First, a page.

The other person I dreamt had died is someone I have not seen or communicated with for several years. I had not been thinking about her recently that I can recall. According to some dream interpretation guides, this may mean that if feel betrayed or abandoned by her in real life. Feeling sad about her death mirrors the sadness I feel in real life about how disconnected we now seem to be.

It is said that guilt feelings can lead to dreams about someone dying. As I think about that first dream, I wonder if it doesn’t stem from some guilt that I haven’t done enough to help him in real life. If I am not helping, then am I bringing him closer to death?

I also had a lucid dream recently. Unfortunately, everything about it vanished before I had time to recount it to my wife or write anything down. I have written about lucid dreaming here before and these dreams in which you know you are dreaming are very powerful.

The value in recording and trying to interpret your own dreams is in examining your life closely. I believe you can use the dream interpretation guides as a starting place, but you need to develop your own symbology for your dreams. What the ocean or  my father or standing at the edge of a cliff means to me is likely to not mean the same thing to you.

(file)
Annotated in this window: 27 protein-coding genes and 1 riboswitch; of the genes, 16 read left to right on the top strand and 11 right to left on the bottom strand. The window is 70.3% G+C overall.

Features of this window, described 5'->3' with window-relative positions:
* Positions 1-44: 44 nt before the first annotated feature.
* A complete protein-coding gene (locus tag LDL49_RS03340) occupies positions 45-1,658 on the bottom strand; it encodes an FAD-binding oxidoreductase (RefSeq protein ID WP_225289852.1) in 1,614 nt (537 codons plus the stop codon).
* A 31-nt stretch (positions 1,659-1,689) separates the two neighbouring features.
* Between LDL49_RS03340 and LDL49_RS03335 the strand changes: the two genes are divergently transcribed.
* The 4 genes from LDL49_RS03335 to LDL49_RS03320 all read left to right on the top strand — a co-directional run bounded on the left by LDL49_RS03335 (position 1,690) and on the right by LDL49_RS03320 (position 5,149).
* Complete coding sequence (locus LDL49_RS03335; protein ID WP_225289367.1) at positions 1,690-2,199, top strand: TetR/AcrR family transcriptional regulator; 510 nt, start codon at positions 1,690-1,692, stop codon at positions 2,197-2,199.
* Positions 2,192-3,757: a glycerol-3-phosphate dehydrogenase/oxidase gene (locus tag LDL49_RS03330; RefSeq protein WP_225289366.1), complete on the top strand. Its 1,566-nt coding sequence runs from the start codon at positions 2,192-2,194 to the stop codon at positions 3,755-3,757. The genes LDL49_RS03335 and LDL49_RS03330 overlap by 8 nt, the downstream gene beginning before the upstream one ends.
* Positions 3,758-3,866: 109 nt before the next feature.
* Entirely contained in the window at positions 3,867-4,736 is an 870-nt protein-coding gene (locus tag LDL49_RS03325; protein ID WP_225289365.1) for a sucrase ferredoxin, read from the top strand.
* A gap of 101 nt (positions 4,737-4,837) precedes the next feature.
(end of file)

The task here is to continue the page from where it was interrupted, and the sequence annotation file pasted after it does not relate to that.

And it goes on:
Still, those guides are if not totally accurate, interesting. One bizarre meaning for dreaming of someone dying that I read is that reports by women dreaming about seeing a person dying  seem to sometimes occur just before they got confirmation of their pregnancy. The two events seem far apart, unless you see it as a quite literal view of death as a kind of rebirth.

More

Man and His Symbols by Carl G. Jung

Dreamer’s Dictionary by Stearn Robinson

The Dream Interpretation Dictionary: Symbols, Signs, and Meanings by J.M. DeBord

 

Visitors to Paradelle

  • 395,934

Enter your email address to subscribe to this blog and receive notifications of new posts by email.

Join 1,304 other followers

Follow Weekends in Paradelle on WordPress.com

Archives

I Recently Tweeted…

Tweets from Poets Online

Recent Photos on Flickr

%d bloggers like this: